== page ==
Monster Hunter Freedom Unite

If you've never heard of Monster Hunter, chances are pretty good this whole internet thing is new to you too. Monster Hunter, you see, is a bona fide phenomenon in Japan. It wouldn't be much of a stretch to claim that the series is almost single-handedly responsible for the success of the PSP in Japan - that it's coming exclusively to Wii is no small coup for Nintendo, either.

Freedom Unite (known as Monster Hunter Portable 2nd G in Japan) is the latest iteration of the franchise and Capcom are determined to bring about the same sort of success in the West that it has enjoyed back home. Based on what we've seen, we reckon they've got a pretty good shot as well... let's take a look.

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The premise of the game, at the high level at least, is relatively straight forward. Monster Hunter is an action RPG - your goal is to take your character, kill monsters and use the rewards from the hunt to improve your character so that you can kill bigger, badder monsters. There are NPCs that give you quests to complete, loot that drops from kills and impressive multiplayer options that let you bring your friends along for the hunt.

There are a LOT of options in Monster Hunter. Ignoring the fact that there are 400+ quests to complete, there's also an in-depth crafting system, NPCs to hire to fight alongside you (in single player only), the ability to gather resources, farm items, learn how to cook and much more. There are, in fact, more options than some MMOs have to offer - all without the monthly fee. Like an MMO, however, it can all be pretty overwhelming at first. There's a lot going on and they don't waste any time telling you about it - you'll be inundated with instructions and options from the get go and they don't ever let up.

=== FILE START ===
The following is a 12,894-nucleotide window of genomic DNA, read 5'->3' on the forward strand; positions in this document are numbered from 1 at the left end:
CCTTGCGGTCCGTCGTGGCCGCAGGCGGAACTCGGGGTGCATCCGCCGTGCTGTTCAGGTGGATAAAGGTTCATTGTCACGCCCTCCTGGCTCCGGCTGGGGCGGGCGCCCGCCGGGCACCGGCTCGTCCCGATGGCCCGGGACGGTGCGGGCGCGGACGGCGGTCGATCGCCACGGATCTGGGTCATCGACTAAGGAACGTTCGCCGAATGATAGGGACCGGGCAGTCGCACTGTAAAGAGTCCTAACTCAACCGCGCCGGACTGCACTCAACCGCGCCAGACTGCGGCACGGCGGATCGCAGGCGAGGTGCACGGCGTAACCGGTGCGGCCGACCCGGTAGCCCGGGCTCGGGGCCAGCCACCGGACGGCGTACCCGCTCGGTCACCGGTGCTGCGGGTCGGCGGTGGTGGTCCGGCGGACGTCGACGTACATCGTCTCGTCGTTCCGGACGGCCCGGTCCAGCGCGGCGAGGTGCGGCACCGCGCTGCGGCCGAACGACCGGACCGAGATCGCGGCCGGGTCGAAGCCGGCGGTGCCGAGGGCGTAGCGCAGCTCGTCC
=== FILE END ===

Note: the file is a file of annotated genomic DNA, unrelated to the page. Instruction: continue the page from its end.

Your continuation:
The game is MASSIVE. Absolutely gargantuan. There are so many areas, quests and monsters it can all be pretty intimidating. The user interface is decidedly average in implementation and takes quite some time to learn your way around. Capcom, if you're listening, Blizzard can teach you a thing or two here. A good interface would help draw new players into the game considerably over what is present here.

Combat is considerably more in depth than any other action RPG on the market. Your choice of weapon (and there are many on offer!) dramatically changes how combat works, affecting your ability to guard or how your stamina works, for example. Fortunately you get handed one of each weapon type at the start of the game so you can experiment and see what style works best for you - don't be afraid to try them all, you might be surprised by which ends up being your favourite.

Whichever weapon you choose, don't expect to simply select a bad guy and hit the attack button; how you move, charge and which attack type you select will make all the difference in determining who kills who. Skill matters here and not just in the selection and execution of your weapon; you'll need skill at manipulating the camera, too, which seems to be just about the worst execution of third-person camera imaginable. Eventually you'll come up with a compromise that leaves you less frustrated by it but it will always niggle a little bit.

Multiplayer is where Monster Hunter really shines. It's fun enough tackling a wyvern by yourself but when you've got four friends in a room all yelling excitedly and issuing instructions and warnings to each other, the experience launches into the stratosphere. While it is theoretically possible to complete the game without assistance, later encounters are seriously difficult to solo. It's through this difficulty that players with friends will find the true genius of the game, in which incredibly memorable gameplay experiences occur every other fight. Be in no doubt, this game is heavily biased towards multiplayer play.